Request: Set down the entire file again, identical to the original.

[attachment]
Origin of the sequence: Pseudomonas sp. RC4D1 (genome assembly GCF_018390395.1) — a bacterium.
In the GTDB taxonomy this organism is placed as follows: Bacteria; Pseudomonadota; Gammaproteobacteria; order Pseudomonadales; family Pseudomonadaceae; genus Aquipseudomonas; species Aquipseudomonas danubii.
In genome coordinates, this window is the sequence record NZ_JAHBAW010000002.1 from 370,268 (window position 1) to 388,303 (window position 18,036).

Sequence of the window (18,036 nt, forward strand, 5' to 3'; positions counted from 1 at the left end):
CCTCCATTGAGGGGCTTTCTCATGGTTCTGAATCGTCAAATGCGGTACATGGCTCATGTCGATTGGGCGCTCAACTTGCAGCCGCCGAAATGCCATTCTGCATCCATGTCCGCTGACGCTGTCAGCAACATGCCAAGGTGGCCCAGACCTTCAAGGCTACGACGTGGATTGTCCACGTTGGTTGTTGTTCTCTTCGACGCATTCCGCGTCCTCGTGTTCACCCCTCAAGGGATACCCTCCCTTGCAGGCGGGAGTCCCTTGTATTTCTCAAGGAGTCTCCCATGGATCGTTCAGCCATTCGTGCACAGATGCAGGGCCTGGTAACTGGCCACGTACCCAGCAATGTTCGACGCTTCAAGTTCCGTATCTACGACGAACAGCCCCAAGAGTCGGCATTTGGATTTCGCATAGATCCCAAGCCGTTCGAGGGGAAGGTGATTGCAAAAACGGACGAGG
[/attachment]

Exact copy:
Origin of the sequence: Pseudomonas sp. RC4D1 (genome assembly GCF_018390395.1) — a bacterium.
In the GTDB taxonomy this organism is placed as follows: Bacteria; Pseudomonadota; Gammaproteobacteria; order Pseudomonadales; family Pseudomonadaceae; genus Aquipseudomonas; species Aquipseudomonas danubii.
In genome coordinates, this window is the sequence record NZ_JAHBAW010000002.1 from 370,268 (window position 1) to 388,303 (window position 18,036).

Sequence of the window (18,036 nt, forward strand, 5' to 3'; positions counted from 1 at the left end):
CCTCCATTGAGGGGCTTTCTCATGGTTCTGAATCGTCAAATGCGGTACATGGCTCATGTCGATTGGGCGCTCAACTTGCAGCCGCCGAAATGCCATTCTGCATCCATGTCCGCTGACGCTGTCAGCAACATGCCAAGGTGGCCCAGACCTTCAAGGCTACGACGTGGATTGTCCACGTTGGTTGTTGTTCTCTTCGACGCATTCCGCGTCCTCGTGTTCACCCCTCAAGGGATACCCTCCCTTGCAGGCGGGAGTCCCTTGTATTTCTCAAGGAGTCTCCCATGGATCGTTCAGCCATTCGTGCACAGATGCAGGGCCTGGTAACTGGCCACGTACCCAGCAATGTTCGACGCTTCAAGTTCCGTATCTACGACGAACAGCCCCAAGAGTCGGCATTTGGATTTCGCATAGATCCCAAGCCGTTCGAGGGGAAGGTGATTGCAAAAACGGACGAGG